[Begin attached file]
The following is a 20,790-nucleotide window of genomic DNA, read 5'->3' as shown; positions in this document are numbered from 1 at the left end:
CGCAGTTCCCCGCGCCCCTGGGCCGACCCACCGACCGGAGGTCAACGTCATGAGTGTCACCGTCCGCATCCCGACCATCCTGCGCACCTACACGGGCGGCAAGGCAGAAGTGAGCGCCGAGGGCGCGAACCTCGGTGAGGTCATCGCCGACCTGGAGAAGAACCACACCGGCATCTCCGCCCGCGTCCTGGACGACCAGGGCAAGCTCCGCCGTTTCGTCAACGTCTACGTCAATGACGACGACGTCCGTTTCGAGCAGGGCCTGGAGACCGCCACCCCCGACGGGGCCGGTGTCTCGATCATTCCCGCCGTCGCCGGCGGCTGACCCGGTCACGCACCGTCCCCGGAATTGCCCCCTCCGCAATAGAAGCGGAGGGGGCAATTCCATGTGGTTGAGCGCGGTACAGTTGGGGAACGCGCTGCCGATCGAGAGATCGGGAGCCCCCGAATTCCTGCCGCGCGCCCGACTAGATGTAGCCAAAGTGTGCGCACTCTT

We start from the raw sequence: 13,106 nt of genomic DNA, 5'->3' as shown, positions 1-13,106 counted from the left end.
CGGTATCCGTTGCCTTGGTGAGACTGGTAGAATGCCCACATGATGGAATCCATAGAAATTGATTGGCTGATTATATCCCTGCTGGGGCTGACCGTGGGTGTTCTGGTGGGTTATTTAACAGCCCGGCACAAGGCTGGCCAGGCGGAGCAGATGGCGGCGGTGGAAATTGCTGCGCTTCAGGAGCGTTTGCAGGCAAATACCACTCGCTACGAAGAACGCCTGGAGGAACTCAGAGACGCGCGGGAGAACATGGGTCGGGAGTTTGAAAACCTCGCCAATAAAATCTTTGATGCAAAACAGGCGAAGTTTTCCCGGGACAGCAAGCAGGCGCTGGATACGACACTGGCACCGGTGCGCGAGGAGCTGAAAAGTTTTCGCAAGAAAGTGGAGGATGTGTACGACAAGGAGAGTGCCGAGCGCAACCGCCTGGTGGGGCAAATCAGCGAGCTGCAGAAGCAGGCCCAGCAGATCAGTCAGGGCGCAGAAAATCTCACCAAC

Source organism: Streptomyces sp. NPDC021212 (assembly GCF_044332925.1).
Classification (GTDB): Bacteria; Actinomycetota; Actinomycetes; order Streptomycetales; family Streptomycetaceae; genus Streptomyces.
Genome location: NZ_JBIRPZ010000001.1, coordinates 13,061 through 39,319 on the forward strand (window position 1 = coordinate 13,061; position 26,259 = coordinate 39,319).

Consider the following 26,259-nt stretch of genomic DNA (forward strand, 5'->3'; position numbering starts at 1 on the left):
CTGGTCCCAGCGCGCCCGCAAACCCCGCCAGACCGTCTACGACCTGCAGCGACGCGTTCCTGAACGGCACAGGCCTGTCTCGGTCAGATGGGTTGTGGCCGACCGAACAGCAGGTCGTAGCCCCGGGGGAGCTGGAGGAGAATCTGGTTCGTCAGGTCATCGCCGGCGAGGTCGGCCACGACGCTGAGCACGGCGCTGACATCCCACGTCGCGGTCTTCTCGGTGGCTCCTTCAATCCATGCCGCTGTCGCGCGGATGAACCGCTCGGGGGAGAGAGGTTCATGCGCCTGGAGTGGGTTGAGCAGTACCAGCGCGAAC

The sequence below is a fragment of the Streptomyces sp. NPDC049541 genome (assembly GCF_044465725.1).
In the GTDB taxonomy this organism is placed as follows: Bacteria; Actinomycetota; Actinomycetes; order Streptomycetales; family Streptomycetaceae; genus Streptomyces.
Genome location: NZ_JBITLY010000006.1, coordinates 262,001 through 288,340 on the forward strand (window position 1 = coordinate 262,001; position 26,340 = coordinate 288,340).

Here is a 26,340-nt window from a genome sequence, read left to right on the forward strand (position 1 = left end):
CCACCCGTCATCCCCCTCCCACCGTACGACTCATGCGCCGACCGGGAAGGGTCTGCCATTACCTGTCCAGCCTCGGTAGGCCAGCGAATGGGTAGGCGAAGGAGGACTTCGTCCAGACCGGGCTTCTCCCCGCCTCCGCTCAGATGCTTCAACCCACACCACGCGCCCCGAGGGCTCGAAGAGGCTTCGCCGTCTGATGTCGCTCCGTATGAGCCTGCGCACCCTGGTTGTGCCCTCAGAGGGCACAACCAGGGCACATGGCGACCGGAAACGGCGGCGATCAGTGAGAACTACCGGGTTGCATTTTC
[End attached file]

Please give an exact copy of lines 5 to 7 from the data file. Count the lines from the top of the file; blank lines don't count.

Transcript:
Source organism: Streptomyces sp. NPDC021212 (assembly GCF_044332925.1).
Classification (GTDB): Bacteria; Actinomycetota; Actinomycetes; order Streptomycetales; family Streptomycetaceae; genus Streptomyces.
Genome location: NZ_JBIRPZ010000001.1, coordinates 13,061 through 39,319 on the forward strand (window position 1 = coordinate 13,061; position 26,259 = coordinate 39,319).